With his instantly-recognizable voice being a long-time part of the Canadian musical landscape, John McDermott has garnered a loyal fan base not only across the country but right here in Central Alberta as well.
He performs at the Memorial Centre on May 27th.
His newest CD, Raised on Songs & Stories, is a new kind of recording, borne of a collaboration between McDermott and musician/arranger Eric Robertson. The CD is unique in that it offers listeners a continuous flow of music with no breaks – and it’s something that McDermott has wanted to explore for some time.
“For the last 10 or so years Eric Robertson and I have toyed with the idea of recording an album with no breaks, no silence between the tracks – just one single, continuous flow of music from start to finish. That idea finally bloomed this year,” he said, adding that great care was also taken in selecting just the right tunes for this particular project.
“I wanted it to be as traditional as possible with pieces that people would recognize,” he said. “And I think it worked out great.
“All of the songs you will find here are ones that I have enjoyed my entire life, deeply rooted in my Scottish heritage—but with the occasional nod to my Irish ancestry—with Dublin in the Rare Ould Times and Yesterday’s People (written by Finbar Furey) truly heart-wrenching,” he said, adding that, “Eric’s skill as a musician and arranger shine through in many places, but particularly in two medleys The Way It Was and Aunt Margaret’s Mirror – as well as short musical interludes that link each song together. Truly beautiful.
“And I No More Shall Be Passing this Way is very special to me. It was written by Darcy Broderick (Irish Descendants) for my father shortly after his passing in 1995. I think it’s a beautiful tribute to ‘my old man’.”
His father was a real source of inspiration for McDermott, who has also described his father as being a better singer than him as well. “I absolutely inherited my dad’s voice. That’s where it comes from.”
His family was also excited about sharing their love for music with folks in the neighbourhood.
“There were those Friday and Saturday nights when I’d be meeting all these people I’d never met before – people on our street.”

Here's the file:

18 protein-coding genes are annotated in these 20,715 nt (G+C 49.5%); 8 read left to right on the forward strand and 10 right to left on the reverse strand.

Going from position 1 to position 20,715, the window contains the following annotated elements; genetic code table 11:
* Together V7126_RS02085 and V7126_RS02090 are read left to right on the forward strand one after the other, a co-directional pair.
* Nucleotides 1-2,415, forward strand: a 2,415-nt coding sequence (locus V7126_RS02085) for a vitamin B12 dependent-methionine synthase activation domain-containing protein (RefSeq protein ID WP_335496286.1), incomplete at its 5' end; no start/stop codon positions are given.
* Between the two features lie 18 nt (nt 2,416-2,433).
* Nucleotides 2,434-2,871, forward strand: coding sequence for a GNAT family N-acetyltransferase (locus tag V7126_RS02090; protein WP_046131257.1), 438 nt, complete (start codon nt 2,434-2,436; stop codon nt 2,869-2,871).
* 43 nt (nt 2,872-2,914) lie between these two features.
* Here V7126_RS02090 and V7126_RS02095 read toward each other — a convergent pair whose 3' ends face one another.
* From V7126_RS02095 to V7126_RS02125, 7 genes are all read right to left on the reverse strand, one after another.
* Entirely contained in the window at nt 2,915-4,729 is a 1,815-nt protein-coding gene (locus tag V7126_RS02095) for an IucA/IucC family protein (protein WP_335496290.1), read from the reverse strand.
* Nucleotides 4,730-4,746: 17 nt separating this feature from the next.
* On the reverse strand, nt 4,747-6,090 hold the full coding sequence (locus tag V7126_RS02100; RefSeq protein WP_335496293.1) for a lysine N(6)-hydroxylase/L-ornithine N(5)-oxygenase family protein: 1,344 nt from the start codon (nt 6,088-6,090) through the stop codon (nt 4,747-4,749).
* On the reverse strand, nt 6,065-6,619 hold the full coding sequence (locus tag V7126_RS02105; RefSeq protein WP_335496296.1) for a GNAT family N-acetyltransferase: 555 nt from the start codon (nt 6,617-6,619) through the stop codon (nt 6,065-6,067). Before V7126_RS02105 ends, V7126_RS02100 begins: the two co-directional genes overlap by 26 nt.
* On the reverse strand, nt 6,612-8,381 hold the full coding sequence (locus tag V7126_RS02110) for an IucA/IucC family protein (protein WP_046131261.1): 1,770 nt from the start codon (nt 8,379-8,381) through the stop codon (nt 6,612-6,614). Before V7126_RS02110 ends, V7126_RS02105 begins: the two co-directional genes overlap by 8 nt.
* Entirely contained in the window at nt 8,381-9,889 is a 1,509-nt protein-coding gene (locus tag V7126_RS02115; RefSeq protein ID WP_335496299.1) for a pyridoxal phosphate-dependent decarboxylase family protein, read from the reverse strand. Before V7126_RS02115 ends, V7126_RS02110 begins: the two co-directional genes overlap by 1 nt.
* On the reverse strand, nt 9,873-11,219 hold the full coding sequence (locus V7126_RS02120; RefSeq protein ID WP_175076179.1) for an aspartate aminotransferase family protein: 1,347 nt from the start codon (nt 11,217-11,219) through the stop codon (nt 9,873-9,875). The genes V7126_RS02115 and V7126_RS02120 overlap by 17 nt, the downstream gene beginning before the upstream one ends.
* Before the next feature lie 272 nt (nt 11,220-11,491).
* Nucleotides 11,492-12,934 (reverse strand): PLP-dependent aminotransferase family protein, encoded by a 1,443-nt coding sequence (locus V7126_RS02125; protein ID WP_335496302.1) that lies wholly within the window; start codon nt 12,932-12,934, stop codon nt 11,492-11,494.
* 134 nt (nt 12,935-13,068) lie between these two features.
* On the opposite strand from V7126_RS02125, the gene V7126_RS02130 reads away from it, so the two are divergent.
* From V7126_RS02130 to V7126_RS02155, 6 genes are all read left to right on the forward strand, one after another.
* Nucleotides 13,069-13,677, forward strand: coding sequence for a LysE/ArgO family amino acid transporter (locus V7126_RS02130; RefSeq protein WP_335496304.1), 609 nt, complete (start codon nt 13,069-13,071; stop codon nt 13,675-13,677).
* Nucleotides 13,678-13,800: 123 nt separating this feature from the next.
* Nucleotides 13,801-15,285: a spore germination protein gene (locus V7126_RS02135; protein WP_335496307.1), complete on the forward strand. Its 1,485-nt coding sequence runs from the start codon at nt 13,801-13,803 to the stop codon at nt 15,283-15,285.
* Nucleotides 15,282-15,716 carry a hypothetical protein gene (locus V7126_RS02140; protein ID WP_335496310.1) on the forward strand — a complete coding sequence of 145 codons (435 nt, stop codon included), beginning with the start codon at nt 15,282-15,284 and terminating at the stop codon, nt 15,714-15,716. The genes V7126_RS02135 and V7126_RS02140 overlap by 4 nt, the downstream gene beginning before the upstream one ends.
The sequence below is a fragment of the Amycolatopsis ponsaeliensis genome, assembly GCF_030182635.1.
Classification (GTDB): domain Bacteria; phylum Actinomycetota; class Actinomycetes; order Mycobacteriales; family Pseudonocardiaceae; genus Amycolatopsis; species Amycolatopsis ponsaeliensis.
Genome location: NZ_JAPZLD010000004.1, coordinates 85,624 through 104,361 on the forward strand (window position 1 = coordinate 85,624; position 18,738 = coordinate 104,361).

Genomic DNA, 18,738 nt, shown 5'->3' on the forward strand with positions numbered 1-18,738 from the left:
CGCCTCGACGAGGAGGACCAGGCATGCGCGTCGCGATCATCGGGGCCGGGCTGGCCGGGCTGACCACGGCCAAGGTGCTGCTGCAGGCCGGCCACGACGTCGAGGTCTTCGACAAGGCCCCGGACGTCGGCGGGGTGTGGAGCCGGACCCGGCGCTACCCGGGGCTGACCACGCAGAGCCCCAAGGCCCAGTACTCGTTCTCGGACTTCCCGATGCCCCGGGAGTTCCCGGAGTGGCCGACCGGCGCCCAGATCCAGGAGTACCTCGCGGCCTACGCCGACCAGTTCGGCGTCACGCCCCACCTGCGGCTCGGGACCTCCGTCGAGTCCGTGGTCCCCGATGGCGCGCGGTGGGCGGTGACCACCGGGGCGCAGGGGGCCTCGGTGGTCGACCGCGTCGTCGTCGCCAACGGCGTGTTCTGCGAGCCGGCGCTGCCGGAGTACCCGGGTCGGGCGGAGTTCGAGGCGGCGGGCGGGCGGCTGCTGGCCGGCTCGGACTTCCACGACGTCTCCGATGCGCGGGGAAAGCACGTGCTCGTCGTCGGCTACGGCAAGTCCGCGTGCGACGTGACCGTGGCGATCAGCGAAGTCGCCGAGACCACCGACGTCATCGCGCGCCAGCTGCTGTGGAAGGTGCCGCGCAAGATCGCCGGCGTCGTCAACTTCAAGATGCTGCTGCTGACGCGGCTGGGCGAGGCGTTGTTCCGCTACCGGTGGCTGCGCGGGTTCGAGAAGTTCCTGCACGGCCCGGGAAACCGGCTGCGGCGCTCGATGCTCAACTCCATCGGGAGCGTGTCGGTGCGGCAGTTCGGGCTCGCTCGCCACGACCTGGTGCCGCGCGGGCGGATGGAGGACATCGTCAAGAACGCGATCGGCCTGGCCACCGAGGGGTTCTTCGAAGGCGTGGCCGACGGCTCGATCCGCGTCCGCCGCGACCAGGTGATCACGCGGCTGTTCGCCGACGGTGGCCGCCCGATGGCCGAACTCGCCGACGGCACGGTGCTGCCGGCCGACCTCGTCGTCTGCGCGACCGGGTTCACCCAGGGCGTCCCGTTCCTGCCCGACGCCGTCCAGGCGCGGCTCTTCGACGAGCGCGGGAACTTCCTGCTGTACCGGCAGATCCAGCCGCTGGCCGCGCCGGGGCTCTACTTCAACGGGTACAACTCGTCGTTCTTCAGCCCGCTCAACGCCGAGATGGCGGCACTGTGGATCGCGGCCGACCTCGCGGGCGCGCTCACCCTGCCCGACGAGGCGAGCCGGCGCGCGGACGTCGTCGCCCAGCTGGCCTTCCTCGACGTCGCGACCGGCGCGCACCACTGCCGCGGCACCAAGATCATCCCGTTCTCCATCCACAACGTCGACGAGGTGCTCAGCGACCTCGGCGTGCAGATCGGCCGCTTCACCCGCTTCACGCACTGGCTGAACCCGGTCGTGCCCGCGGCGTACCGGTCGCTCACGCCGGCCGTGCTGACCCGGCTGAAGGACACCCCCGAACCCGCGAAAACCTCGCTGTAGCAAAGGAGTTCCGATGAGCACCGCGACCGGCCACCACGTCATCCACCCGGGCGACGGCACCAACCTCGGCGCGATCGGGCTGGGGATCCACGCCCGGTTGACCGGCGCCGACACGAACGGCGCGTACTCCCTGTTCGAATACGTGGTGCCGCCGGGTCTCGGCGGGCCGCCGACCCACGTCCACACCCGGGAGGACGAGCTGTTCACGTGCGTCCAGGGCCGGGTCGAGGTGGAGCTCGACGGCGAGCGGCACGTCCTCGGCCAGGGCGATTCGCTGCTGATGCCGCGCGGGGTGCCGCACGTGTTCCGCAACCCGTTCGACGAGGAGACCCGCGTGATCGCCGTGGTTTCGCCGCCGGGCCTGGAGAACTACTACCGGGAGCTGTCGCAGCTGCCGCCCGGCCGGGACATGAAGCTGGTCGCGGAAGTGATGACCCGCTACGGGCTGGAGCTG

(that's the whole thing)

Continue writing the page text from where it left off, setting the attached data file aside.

And while there is a traditional feel to the CD, McDermott added that there are pieces that are relatively contemporary as well.
Looking back to his start, McDermott can recall the moment when he realized he had made the right decision to make singing his full-time career.
It was at the Rebecca Cohn Theatre in Halifax as he walked on stage to a full house and a thunderous East Coast welcome. It was the first concert with his own band, following a year as the opening act for Irish group The Chieftains. McDermott was thrilled the Halifax crowd was so enthusiastic.
Not that many years before, he had been working in the circulation department of one of Toronto’s daily newspapers.
As a creative outlet, he would sing a few Irish and Scottish folk tunes at staff gatherings – songs he had learned growing up in Willowdale, Ontario after his family moved there from Glasgow, Scotland.
But the turning point in terms of career was sparked when he recorded an album of Irish and Scottish ballads as a 50th wedding anniversary gift for his parents.
Those who heard the album encouraged him to have it produced commercially.
A couple of entertainment business heavyweights, Michael Cohl and Bill Ballard, had been impressed with his singing at a karaoke night during the Toronto Floating Film Festival a couple of years earlier. So he took the album to Ballard, who put him in touch with the president of EMI Music Canada.
McDermott took a leave of absence from his job to tour with The Chieftains.
“Michael called me and said to put a band together. I said put a band together? He said, ‘Well, you’re going on a tour’. So I got a leave of absence and three months later I’m opening for The Chieftains on their North American tour. It was crazy.”
Throughout 1994, he toured Australia and New Zealand where Danny Boy had topped the charts. He played his first U.S. concert at Boston’s Ritz Carlton Hotel in 1995.
“It was very surreal for a long time.”
Since the beginning of his musical journey, McDermott has recorded more than 25 albums. And although he emerged during a time of resurgence in Celtic music, and much of his tunes retain that kind of charming feel, he has been careful not to pigeonhole himself as a ‘Celtic artist’ per se. He also gathers inspiration during regular trips back to his beautiful homeland. He describes the communities and the richness of the culture with an unbridled affection. “You can really hear yourself breathing,” he explains of the serene stretches of Scottish countryside. “It helps you get some of those creative juices back.”
For McDermott, sharing his music is just as much of a joy as it always was.
“It’s still fun – it really is,” he says. “It’s still great to be in the lobby when people are coming in. It’s like we are a big family of some sort.
“That’s where you get some great tips – in the lobby, too,” he laughs. “People are bringing these old songs and music sheets and saying, ‘You should try this one’,” he explains. “You get a feeling of what people are expecting to hear and what they would like to hear.”
There are challenges – first off, you are away from home an awful lot. “So I really value my down time,” he said, adding he enjoys a quieter pace of life at his home a few hours north of Toronto. “It’s beautiful.”
For tickets, check out www.blackknightinn.ca.